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Solomon Islands PM blames foreign powers for unrest as protests spread

Solomon Islands PM blames foreign powers for unrest as protests spread

Smoke is seen in a still taken from video after buildings were set on fire in Honiara's Chinatown, as Solomon Islanders defied a government-imposed lockdown and protested in the capital on Nov 25, 2021. (Screengrab: Reuters/Georgina Kekea)

CANBERRA: Foreign countries are responsible for stoking unrest that has led to violent protests in the Solomon Islands, Prime Minister Manasseh Sogavare said on Friday (Nov 26), as the small South Pacific island country struggles to quell the unrest.

Sogavare declared a 36-hour lockdown in the country's capital, Honiara, on Wednesday as authorities struggled to stop widespread looting and prevent protesters from burning buildings.

Many of the protesters have come from the most populous province Malaita, where many feel overlooked by the government in the wake of its opposition to the Solomon Islands' 2019 decision to end diplomatic ties with Taiwan and establish formal links with China.

Sogavare said that the anger has been stoked by unnamed foreign countries.

"I feel sorry for my people in Malaita because they are fed with false and deliberate lies about the switch," Sogavare told the Australian Broadcasting Corporation.

"These very countries that are now influencing Malaita are the countries that don't want ties with the People's Republic of China, and they are discouraging Solomon Islands to enter into diplomatic relations and to comply with international law and the United Nations resolution."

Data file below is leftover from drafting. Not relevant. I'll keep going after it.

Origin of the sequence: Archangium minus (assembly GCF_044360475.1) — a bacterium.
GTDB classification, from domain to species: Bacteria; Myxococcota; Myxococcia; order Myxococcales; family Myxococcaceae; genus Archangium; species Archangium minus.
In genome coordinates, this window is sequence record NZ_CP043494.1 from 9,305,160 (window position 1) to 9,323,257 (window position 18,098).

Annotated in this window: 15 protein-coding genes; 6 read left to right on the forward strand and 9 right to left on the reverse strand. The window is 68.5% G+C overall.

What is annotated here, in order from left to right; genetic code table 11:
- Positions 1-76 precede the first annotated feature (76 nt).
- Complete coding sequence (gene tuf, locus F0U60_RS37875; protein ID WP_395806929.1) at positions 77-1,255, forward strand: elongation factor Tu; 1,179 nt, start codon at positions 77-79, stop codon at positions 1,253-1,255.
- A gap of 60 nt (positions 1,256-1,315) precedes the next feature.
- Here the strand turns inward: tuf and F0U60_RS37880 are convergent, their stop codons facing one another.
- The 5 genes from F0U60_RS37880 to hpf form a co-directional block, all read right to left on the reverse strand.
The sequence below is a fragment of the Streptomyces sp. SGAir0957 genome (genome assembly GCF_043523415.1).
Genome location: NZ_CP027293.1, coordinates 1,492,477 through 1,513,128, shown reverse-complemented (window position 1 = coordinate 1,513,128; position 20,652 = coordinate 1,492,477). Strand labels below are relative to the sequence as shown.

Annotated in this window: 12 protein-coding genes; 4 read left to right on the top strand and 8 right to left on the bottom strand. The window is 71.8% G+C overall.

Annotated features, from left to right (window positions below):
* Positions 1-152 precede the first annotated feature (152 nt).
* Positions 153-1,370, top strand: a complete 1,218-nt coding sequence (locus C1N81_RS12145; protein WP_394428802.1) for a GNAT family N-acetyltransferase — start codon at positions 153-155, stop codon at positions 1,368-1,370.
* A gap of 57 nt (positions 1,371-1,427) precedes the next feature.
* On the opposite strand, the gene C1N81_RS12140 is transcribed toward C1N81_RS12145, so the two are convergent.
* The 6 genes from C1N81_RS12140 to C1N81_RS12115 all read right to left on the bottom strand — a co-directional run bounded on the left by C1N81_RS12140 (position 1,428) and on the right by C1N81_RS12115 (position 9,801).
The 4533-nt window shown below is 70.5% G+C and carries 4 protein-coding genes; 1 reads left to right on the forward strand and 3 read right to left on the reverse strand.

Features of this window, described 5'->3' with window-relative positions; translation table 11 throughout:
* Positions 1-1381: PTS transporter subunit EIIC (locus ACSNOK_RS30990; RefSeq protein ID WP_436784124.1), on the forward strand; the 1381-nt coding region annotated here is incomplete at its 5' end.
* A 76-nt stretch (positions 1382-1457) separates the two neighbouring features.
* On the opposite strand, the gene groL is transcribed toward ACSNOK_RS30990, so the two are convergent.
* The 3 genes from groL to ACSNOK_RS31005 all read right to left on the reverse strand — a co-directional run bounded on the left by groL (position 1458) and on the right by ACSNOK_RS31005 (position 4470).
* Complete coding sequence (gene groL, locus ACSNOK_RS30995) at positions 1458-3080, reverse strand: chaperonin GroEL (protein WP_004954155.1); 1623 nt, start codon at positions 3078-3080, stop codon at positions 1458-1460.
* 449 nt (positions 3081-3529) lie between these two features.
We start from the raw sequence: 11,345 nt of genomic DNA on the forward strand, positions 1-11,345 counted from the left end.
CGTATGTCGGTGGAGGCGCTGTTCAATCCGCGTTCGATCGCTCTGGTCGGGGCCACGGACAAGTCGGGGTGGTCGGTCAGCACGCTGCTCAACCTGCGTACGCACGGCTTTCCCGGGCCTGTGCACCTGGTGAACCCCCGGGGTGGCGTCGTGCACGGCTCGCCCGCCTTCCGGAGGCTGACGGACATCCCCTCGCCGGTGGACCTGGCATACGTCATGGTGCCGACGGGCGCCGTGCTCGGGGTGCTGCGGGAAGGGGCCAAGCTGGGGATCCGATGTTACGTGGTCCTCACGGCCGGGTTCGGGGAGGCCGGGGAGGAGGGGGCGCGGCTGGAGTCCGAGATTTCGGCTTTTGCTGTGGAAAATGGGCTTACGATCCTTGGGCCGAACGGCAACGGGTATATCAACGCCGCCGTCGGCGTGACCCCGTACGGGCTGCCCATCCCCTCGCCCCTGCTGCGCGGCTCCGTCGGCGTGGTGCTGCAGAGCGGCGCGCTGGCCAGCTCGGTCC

Sogavare declined to name the countries, as protests continued to grip the Solomon Islands.

Solomon Islands resident Transform Aqorau said that more than a hundred people were on Friday looting shops, and there was no resistance from police.

"The scenes here are really chaotic. It is like a war zone,” Aqorau told Reuters by telephone.

"There is no public transport and it is a struggle with the heat and the smoke. Buildings are still burning."

Sogavare's comments came as Australian police officers arrived in the Solomon Islands.

Australian Prime Minister Scott Morrison on Thursday said that he had accepted a request from Sogavare for help, and Canberra would deploy about 100 personnel to aid the Solomon Islands' authorities in guarding critical infrastructure.

Source: Reuters/kg


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